At ‘Morning Joe,’ Anchor Trio Navigates While ‘Washington Is on Fire’

At 'Morning Joe,' Anchor Trio Navigates While 'Washington is on Fire'
Courtesy of MSNBC

In the era of the Trump-dominated news cycle, Joe Scarborough, Mika Brzezinski and Willie Geist have to balance hot political talk on “Morning Joe” with the audience’s occasional need to cool down.

It hasn’t been easy. The anchors have in recent years sporadically become part of the news cycle. President Trump has called out Brzezinski and Scarborough in tweets, and “Saturday Night Live,” part of the same company that owns their home network, MSNBC, has lampooned the program and the personal lives of its anchors (Scarborough and Brzezinski married in 2018). The show has also raised eyebrows in TV-news circles by having Scarborough and Brzezinski hold forth outside the show’s New York home studio.

None of it appears to have upset their audience. Over a five-season span, starting with TV’s 2014-2015 cycle and ending with 2018-2019, the viewers advertisers like best – people between 25 and 54 – have increased more than 113% at “Morning Joe.”

The three anchors, who have been together since “Morning Joe” launched in 2007, say the rapport they have with each other helps them get through all of it. They agreed to speak to Variety as part of this week’s cover story on transformation in morning television, in an interview that has been edited for length and clarity. During a quick break from their broadcast, Geist, Brzezinski and Scarborough discussed how Geist keeps things from getting too overwrought; how they react to the “SNL” parodies; and how they grapple with an intensifying news cycle. And they reveal that the most important rule of for success at “Morning Joe” is not to overthink what might spur success at “Morning Joe.”

Variety: The three if you have been together since the show started, which is not the norm in the current world of morning TV. But has the job gotten easier or harder as you’ve worked such an intense news cycle?

Mika Brzezinski: The relationships have gotten better, and we have gotten to know each other over time, and each other’s families. I think that’s what makes the show work, in that it’s just easy to work with everybody.

Joe Scarborough: Trump has so dominated everything that we don’t get to do quite as much other material that we’d like to do. When Washington is on fire, it’s hard to talk about 12 tips for, you know, grooming your Shetland pony.

Willie Geist: I didn’t know Mika when we started. I knew Joe a little bit. I had done a few hits for his ‘Scarborough Country’ show. Like any good marriage or whatever, you know each other’s cues. You know where somebody is going with a line of questioning or a joke, and it just fills in and it feels totally natural…I always say it’s not the format. The format is like a radio show. We are just sitting around with friends talking and ad libbing, reacting to each other. It’s in the people. It’s in the chemistry.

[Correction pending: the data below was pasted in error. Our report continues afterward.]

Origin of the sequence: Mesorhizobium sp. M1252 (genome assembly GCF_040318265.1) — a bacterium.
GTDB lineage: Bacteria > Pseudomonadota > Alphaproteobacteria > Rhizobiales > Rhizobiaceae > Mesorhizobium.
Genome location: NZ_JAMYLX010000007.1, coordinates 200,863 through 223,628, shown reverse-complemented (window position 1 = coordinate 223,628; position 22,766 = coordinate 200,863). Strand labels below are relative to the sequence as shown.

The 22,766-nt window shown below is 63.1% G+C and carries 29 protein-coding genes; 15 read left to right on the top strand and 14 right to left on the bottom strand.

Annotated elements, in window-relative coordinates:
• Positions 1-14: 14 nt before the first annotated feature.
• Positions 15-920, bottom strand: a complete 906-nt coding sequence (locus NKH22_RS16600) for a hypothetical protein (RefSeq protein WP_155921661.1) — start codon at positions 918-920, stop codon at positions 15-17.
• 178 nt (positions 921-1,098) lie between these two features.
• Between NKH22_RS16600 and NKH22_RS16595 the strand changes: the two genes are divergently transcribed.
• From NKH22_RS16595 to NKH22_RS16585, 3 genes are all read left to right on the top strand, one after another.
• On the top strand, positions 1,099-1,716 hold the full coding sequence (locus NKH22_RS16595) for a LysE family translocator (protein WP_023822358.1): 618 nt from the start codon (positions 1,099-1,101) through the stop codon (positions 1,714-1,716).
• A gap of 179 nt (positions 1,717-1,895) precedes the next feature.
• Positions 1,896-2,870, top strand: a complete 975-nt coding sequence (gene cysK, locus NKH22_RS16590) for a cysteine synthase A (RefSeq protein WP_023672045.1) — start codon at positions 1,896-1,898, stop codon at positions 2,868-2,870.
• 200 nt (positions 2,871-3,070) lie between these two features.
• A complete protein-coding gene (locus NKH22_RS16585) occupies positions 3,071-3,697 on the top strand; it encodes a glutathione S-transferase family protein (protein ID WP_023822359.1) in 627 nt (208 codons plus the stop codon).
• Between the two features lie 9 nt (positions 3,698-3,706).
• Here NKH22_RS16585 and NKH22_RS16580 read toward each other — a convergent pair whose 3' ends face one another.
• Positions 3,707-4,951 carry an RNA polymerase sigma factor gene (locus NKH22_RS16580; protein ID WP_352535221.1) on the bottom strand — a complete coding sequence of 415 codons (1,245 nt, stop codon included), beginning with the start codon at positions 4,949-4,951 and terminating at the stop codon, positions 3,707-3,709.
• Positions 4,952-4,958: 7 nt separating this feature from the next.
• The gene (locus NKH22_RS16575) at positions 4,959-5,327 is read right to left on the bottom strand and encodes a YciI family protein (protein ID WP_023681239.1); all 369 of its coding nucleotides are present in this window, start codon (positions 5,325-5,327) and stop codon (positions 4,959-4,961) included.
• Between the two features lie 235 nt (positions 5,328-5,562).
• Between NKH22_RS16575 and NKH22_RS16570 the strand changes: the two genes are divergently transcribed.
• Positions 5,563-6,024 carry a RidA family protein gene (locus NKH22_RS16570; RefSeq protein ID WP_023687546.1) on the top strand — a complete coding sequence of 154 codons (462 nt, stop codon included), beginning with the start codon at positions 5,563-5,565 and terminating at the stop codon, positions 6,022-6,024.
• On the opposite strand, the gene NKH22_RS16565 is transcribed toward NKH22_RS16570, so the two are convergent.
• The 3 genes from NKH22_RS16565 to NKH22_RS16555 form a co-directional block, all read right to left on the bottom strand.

Scarborough: The NPR show “Car Talk”- I’ve always said it’s not about the cars, it’s about the talk. And that’s the same thing here. The three of us. ..The chemistry is Willie, Mika and me, and I’ll tell you where I feel it and where Mika feels it is on Monday morning ,because Willie works six days a week and he’s on Sunday ‘Today” and his family actually has to see him on one day, but we really feel it when we wake up on Monday morning.

Brzezinski: Mm-hmm. We hate it.

Variety: Morning programs were once known for easing people into their day. Part of the appeal of this show is that there are blunt conversations. Has it changed things?

Brzezinski: The news has definitely gotten harder.

Scarborough: Mika and I for the first time had to talk to each other before we went on the show and basically say, ‘Let’s keep it down to a simmer. We can’t say the world is coming to an end every day. We can’t predict that locusts are going to descend from the heavens every day and tear the flesh off everyone in Washington every day….Willie has really been the anchor and never quite gone overboard. That’s been our greatest challenge.

Brzezinski: You come on the air sometimes in such a defensive crouch because you can’t believe where things have gone. So I say, again, the show itself, the relationships are so easy. We think that’s why it works, but has the job gotten harder? I think the news has gotten harder to cover. The value of the truth has been diminished by President Trump himself and it’s become a more difficult landscape to keep track of all the developments and put them into context There is actually not enough time n our three hour show to do that.”

Scarborough: We know the president is watching or the senators are in the gym watching or House members are watching. The media is watching. I don’t know, I feel a little more responsibility than I may have before Trump.

Variety: What do you think viewers will and won’t tolerate these days?

Scarborough: I actually think the news has gotten so bad and so numbing that we deliberately talk about baseball during the playoffs. We talk about other things to ease in, There are some mornings you just have to go right in there and do it. But I’ve got to say there are no calculations. I do what I feel like doing. We all do what we feel like doing.

Brzezinski: There’s not much of a strategy.